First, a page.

Welcome to the second article of The next wave in digital payments series, following up on our last article about Setting the stage for change.
Evolving technologies, evolving consumers
The new digital dynamics
There is a new wave of digitization that is driving deep changes across the payments landscape. Consumers are constantly connected, able to shop and pay across devices and channels–whether it’s in stores, online or through apps. This rapid growth in digital commerce, especially in mobile, is pushing merchants and issuers to adopt an increasing number of new technologies to provide their customers with innovative and seamless payment options. Visa is continually working to build a suite of capabilities so clients can embrace this disruption in payments and deliver innovative new payment experiences, revolutionizing the way consumers pay digitally in the same way that it has for consumers paying in stores.
Payment innovations accelerating the pace of disruption
Universal connectivity, tokenization, biometrics, cloud computing and the Internet of Things (IoT) are expected to significantly impact the way consumers transact and interact with their payment providers over the next few years. By 2020, it is expected that 34 billion devices will be connected to the internet worldwide1. Many of these connected devices such as appliances, cars and utility meters will have a credential on-file to place orders, pay tolls or pay bills. As new IoT payment experiences enter the market, financial institutions should further innovate, through enhanced card benefits, holistic marketing, new partnerships and other avenues. The ubiquity of connected devices will also accelerate the pace of innovation expected of merchants. Merchants can leverage connected devices and the data generated from them to improve customer experiences, ranging from more streamlined checkout to better loyalty programs.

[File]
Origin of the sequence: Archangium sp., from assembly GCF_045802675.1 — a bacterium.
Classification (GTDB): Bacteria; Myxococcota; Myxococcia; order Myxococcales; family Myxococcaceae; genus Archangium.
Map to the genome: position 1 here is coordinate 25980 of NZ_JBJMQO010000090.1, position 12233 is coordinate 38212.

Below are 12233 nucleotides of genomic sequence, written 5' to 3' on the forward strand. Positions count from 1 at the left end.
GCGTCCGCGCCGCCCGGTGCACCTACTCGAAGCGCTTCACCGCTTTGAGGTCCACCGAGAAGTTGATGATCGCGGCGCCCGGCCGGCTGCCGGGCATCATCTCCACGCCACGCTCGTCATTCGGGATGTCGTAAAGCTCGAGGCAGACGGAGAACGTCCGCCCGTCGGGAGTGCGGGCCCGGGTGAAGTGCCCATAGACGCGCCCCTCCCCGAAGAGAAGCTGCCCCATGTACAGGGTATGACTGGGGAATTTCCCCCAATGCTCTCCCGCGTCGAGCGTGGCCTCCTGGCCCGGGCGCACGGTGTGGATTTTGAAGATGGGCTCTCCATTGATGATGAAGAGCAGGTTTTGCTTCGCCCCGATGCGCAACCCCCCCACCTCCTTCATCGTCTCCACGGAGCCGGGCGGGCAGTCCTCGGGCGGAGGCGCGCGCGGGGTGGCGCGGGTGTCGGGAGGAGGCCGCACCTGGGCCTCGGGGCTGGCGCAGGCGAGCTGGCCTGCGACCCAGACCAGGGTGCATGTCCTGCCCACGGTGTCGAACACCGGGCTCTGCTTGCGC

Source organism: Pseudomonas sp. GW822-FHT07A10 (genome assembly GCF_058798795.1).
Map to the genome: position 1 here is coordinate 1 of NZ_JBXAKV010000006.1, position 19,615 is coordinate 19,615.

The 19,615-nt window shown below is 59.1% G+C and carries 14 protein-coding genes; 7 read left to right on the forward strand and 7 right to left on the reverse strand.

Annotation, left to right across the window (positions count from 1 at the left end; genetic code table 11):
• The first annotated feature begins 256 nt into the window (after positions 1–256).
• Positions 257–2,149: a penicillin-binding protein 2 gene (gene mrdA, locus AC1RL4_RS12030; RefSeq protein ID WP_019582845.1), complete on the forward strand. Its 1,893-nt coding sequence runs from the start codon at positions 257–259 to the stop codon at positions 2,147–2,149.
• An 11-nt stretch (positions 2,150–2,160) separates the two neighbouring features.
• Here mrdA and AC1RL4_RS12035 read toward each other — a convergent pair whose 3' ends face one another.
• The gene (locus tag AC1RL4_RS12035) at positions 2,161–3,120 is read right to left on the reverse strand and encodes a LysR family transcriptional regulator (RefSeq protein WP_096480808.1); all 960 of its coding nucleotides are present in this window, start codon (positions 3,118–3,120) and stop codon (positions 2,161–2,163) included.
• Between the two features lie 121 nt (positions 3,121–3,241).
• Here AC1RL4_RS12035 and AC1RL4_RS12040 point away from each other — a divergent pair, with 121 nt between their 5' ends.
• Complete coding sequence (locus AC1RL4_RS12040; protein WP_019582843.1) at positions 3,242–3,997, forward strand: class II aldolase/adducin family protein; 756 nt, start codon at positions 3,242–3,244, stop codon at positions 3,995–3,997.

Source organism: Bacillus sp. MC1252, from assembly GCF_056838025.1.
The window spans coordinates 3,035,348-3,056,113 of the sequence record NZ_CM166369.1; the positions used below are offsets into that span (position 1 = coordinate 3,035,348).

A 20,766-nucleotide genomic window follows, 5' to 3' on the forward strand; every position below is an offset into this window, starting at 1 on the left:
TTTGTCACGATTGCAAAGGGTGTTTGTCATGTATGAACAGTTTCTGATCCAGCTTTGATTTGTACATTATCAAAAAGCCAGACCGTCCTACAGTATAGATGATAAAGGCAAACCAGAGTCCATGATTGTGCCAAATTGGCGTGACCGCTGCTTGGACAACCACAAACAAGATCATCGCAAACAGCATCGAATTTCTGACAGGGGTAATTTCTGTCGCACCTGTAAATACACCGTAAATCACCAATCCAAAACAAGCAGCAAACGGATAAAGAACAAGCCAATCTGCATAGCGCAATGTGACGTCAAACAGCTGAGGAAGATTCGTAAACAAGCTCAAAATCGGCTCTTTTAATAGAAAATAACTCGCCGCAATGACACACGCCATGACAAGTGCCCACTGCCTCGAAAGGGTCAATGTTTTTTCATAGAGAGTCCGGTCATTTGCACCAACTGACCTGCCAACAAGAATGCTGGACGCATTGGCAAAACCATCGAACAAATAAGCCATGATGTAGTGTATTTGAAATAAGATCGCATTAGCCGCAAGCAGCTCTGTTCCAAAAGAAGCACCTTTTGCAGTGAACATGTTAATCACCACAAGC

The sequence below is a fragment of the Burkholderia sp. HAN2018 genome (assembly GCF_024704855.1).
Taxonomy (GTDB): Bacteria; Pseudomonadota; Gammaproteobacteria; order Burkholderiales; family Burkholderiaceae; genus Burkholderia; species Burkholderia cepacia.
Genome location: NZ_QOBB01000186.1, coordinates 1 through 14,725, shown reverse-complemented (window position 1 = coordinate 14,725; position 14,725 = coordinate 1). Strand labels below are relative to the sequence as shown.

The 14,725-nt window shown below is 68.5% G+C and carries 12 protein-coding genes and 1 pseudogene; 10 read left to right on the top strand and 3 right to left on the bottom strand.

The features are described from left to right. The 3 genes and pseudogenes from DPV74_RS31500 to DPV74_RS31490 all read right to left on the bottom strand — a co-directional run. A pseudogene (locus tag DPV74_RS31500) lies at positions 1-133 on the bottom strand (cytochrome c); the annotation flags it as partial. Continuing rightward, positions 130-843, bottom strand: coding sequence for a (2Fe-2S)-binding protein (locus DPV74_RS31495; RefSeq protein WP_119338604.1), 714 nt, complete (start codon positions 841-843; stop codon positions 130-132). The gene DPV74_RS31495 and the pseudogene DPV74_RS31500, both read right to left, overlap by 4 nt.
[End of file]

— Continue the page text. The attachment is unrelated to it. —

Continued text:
Driver of the digital payments revolution
Financial institutions and merchants should develop product offerings that meet the needs of consumers whose behavior is being transformed by four technology drivers:
Universal connectivity: Given the growing array of communication channels, it is important that merchants and financial institutions provide services across all devices and the platforms that power them, to be wherever their customers are shopping. In many cases, this will also mean setting up systems to carry out peer-to-peer (P2P) payments and developing the ability to digitize and streamline manual processes.
Unified data: More than 90 percent of the world’s data has been created in the last two years, and the amount of data is expected to double every two years2. Unified data allows companies to quickly and repeatedly enhance their customer experience, whether through geolocation, biometrics, cross-device tracking or other offerings. For example, a recent Accenture study stated that nearly half of consumers report they would be interested in spending analysis based on their transaction data in real time, and half want their financial institution to proactively recommend products or services that can help meet their financial needs3.